It seems evident, but doors and windows are standard building features that encourage air movement. But, it requires someone to monitor the situation and open/close them as needed.

Whichever way the wind blows will determine the doors and windows you’ll want to open for the best ventilation. We recommend even distribution for better results.

Also, mechanical ventilation controls the air movement by using one or more fans. It isn’t commonly used for post frame buildings because it increases initial, operating, and maintenance costs. 

Depending on the location, site issues, and intended use, ventilation alone may not be enough to keep condensation at acceptable levels.

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5) Roofing Backer Options

Furthermore, roofing backer options are an additional way to help manage condensation. It’s important to note that these options are supplemental to other preventative measures discussed above. 

There are five types of barrier options that we recommend for our post frame projects:


A) Thermax® InsulationThermax_Insulation_2

Physical vapor barriers, such as Thermax®, are installed under the roof sheathing. These rigid panels of insulation prevent humid air from contacting cooling steel.

A rating known as an R-value measures an insulation's resistance to heat flow (also known as conduction). The higher the R-value, the higher the resistance to heat loss. 

Thermax® provides a very high R-value with continuous coverage. The seams are taped to avert moisture. As a result, there is less air infiltration.


B) Vinyl Back Insulation

Vinyl back is a fiberglass batt with white coating. It’s an inexpensive alternative to Thermax® insulation.

In order for vinyl back to work properly, each lap must be sealed. This adhesive keeps insulation from getting wet, which lessens its performance and contributes to its deterioration. 

Moreover, vinyl back can be a challenge to install properly; therefore, quality control is paramount. The R-value varies by thickness.

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C) OSB with Felt Paper on TopOSB_Felt_Paper_1

Oriented Strand Board (OSB) is made from compressed layers of wood. It’s not to be confused with a particle board.  OSB adds tremendous strength to the pole barn. 

Not to mention, birds cannot damage the wood panels. However, it provides little R-value. 

Then, a 15-pound felt paper is installed on top of the OSB. Again, it’s lapped for moisture protection, similar to that of a shingled roof. Due to the non-reflective wood underside, some customers feel that it darkens the interior building.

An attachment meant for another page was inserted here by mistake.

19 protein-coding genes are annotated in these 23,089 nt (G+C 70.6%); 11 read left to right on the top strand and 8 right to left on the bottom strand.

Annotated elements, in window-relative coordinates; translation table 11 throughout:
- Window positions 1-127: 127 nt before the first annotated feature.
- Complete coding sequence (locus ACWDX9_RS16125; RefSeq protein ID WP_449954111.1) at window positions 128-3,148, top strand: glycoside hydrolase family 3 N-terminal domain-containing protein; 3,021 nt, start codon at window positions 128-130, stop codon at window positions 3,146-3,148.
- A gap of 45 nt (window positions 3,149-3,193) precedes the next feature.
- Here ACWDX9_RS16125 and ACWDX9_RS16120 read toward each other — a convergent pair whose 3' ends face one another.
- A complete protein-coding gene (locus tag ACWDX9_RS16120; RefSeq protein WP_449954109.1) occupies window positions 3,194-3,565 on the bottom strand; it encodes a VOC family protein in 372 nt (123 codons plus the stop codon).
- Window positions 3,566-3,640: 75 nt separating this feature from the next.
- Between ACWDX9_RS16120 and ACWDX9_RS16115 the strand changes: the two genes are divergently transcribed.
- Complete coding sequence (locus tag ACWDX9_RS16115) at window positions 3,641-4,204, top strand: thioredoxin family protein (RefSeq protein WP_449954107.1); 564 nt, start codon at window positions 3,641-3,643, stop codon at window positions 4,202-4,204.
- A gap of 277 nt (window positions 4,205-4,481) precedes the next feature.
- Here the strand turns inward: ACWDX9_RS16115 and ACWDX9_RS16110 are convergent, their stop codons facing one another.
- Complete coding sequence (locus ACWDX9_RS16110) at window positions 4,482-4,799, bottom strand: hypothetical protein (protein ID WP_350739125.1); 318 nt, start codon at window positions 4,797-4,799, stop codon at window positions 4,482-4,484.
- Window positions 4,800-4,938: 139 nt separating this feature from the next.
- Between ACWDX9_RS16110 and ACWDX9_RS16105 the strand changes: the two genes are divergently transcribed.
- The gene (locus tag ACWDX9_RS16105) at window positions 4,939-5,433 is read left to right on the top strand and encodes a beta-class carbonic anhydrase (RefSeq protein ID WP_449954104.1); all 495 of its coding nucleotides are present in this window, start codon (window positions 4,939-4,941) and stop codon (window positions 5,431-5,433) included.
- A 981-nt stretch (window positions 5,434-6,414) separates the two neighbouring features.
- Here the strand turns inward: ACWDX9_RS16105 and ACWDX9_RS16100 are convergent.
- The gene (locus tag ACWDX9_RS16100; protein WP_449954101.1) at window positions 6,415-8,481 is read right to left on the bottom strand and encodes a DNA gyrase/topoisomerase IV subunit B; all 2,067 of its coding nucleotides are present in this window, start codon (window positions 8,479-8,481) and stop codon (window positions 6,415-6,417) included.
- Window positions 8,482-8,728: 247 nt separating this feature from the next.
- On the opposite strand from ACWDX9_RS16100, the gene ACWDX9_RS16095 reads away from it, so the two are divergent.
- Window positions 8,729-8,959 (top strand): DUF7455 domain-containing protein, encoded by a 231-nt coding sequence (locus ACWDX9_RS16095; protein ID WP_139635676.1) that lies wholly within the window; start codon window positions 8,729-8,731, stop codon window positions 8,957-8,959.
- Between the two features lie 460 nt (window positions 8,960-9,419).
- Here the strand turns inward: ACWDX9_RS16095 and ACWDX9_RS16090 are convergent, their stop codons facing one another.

D) MoistureLok

This rubber and polyester membrane traps moisture in small pockets and releases when conditions are below the dew point. 

Please note that adding MoistureLok to the underside of your roof steel may void the manufacturer’s warranty. Before adding this barrier, you should double-check all coverages, conditions, and exclusions. 

Additionally, the membrane must be cleaned regularly to keep the pockets from clogging. Due to its wicking action, MoistureLok shouldn’t be used on roofs that require overlapping steel to cover the eave-to-ridge length. We recommend using treated barge board or drip edge trip to avoid water damage.


E) Bubble Wrap Insulation (or Radiant Foil)Radiant_Foil

Bubble wrap is also an option, but not one that we recommend. In order for bubble wrap to work, it must be installed according to the manufacturer’s specifications...which rarely happens. 

To be effective, there must be a ¾’’ air space between the roof steel and bubble wrap through the use of furring strips. Some contractors install bubble wrap underneath the steel and let it sag in-between the purlins. Unfortunately, this application is uncommon with post frame structures because of the cost and lack of condensation control.  

Again, all of these roofing products can condensate, so they should be used in addition to other moisture materials.


Are You Ready to Learn More About Pole Barn Condensation?

Lastly, it’s important to select a pole barn builder who really understands the use, goals, and objectives of your post frame project. A knowledgeable company will be able to provide solutions that’ll compensate for building moisture. 

As you can see, there are several ways to reduce the amount of water vapor that’ll naturally occur in your pole barn. The best way to control condensation is by taking proactive measures from the very beginning.

For more information, you can download our FREEProactively Managing Condensation” e-Book. Our recommendations are based on 60+ years of experience in the post frame industry.

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Have more questions about pole barn condensation not covered in this article? Please contact FBi Buildings at 1.800.552.2981 or click here to email us. If you’re ready to get a price, click here to request a quote and a member of our sales team will call you.